“Born Yesterday,” by Leah McNaughton Lederman

Aug 18th, 2021 | By | Category: Nonfiction, Prose

When things go wrong in my life, I blame it on the fact that no one in my family knows what day my birthday is.

It was the morning of my eighth birthday when it was brought to my attention that I’d had the wrong date for my birthday.

For eight years.

No one was awake yet, and I was quietly playing in the hallway. I’d seen enough Wrath of Kahn to know how to navigate an ergonomic kneeling stool—seated where the knees are supposed to be, I used the butt cushion like it was Mr. Sulu’s computer station.

Let’s be clear, though: I was Captain Kirk and I was in charge of this vessel.

I was very neatly avoiding disaster on the S.S. Hallway Enterprise when I heard my dad’s thoughtful “Huh,” the syllable he reserved for interesting observations, like the date on your daughter’s birth certificate.

He was in his bedroom, sifting through the sewing machine box on his dresser that was reserved for important paperwork like our social security cards, birth certificates, and various IOUs. He walked out, holding a folded, white sheet of paper in his hand, and said to me, “According to this, your birthday was yesterday.”

Phasers set to stun!

The wrong birthday? I’d had the WRONG BIRTHDAY all this time?

Damn it, Jim!

Just the day before, I’d proudly announced to my neighbor I was going to be eight years old the next day.

Mr. Spock, these people have made a liar out of me. I parked the Enterprise and looked up at my father, incredulous.

No way was I born on an even-numbered day.

5:36 pm wasn’t dinnertime, it was an all-out numbers war and I was on the odds’ side, victorious. The only thing better was the next minute. That sweet, savory 5:37.

No way was I a twenty, and not the infinitely-better “twenty-one.”

Death first!

Repeat after me: Leah’s birthday is August 21.

Hide the paperwork, Dad. We’re going deep on this one.

Only once did I flinch. I slipped up.

It was the start of high school, and I was going boldly where I had never gone before: freshman orientation, circa 1996. It was the day after my birthday.

(I’ll leave it to you to figure out what the date was.)

The reasonably cute boy seated across from me during an ice-breaking activity decided to break the ice with an unassuming question, “So, when were you born?”

My defenses went up and several response options flashed across my brain screen in bright, red-lettered, Terminator font:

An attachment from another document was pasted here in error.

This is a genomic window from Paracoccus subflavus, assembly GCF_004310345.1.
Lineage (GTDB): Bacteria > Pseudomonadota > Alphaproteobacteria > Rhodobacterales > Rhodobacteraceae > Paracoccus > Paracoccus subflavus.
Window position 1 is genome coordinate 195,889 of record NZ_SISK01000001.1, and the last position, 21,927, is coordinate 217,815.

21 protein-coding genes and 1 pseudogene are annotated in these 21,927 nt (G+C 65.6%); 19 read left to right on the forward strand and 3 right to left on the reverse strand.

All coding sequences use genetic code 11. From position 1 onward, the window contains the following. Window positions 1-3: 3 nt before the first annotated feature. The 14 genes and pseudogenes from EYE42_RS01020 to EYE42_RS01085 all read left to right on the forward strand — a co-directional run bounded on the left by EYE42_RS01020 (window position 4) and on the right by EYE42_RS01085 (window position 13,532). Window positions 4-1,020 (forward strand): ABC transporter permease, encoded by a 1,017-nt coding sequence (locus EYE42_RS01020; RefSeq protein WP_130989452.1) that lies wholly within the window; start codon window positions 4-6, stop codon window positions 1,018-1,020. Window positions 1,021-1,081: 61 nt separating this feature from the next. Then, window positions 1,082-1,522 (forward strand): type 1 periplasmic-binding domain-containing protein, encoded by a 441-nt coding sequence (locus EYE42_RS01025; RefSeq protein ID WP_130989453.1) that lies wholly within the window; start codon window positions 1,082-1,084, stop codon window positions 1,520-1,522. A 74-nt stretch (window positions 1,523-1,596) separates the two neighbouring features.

None of your damn business.
What are you, the birthday police?
Today is my birthday. You are cute. Be nice to me.

My circuits were in overdrive, and even though T-800 didn’t have hormones and didn’t know the adrenaline of entering high school, I sure as hell did. In response to reasonably-cute boy’s innocuous question, I blurted, “YESTERDAY.”

The boy gave me a blank stare, like he almost felt bad for me. Meanwhile, I faded into my seat, my confidence squashed just like the lifelight from the Terminator’s eye when Sarah Connor hit the “squish” button in that factory.

My siblings were never a help. Each one of them has some cockamamie recollection of that day and what they were doing, and why it doesn’t match the date on the birth certificate.

My two oldest brothers were canoeing at summer camp and paddled off to find a payphone to see if Mom had the baby yet. They swore it was the 19th. Yeah. Like I should trust the ten and twelve-year-olds off at camp.

Too bad they couldn’t have gotten their hands on a calendar.

My sister, who was six at the time, favors the 18th but for no reason other than to be contrary.

Every year, come the third week of August, Dad would ask, “So what day will we be celebrating your birthday this year?”

Listen, punk. I’d stop short. Even in my own head, I didn’t sass my dad like that. But in my heart I thought, “You were the one who screwed this up in the first place. You don’t get to tease ME.”

I compromised. Every year, I celebrated my birthday week from August 18th to the 22nd, one day for each of the ridiculous theories my family presented.

Everything was cool with my date appropriation until the college-application people started sniffing around.

I’d written down my brother’s social security number on my application, by mistake. Dad got a “Buy six, get the seventh free” social security number package for us kids, meaning some of ours were pretty similar. After that little snafu, and with the thought of rejection (and the obvious risk of interrogation), I decided to come clean.

It was time.

I was going to even out the numbers. Round out my age bracket. Put an “0” on the end of things.

Repeat after me: Leah’s birthday is August 20.

I’ve made my peace.  The bitter Numbers War between Evens and Odds is over. (Nobody won. They just keep alternating.)

I double-checked the calendar when each of my kids was born and kept a keen eye on their birth records.

One of their names was misspelled, but dammit, I knew what the date was when they were born.


Leah McNaughton Lederman is not an eight-year-old. She is a writer and freelance editor from the Indianapolis area, where she lives with her husband and an assortment of children, cats, and dogs. She has written and published other, decidedly unfunny things like Cafe Macabre: A Collection of Horror Stories and Art by Women (SourcePoint Press, 2019), and A Novel of Shorts: The Woman No One Sees (Mothership Press, 2020). She even had a weepy essay entitled “My Bleeding Heart” nominated for a Pushcart Prize. A second volume of Cafe Macabre comes out in 2021.


Tags: , ,

Comments are closed.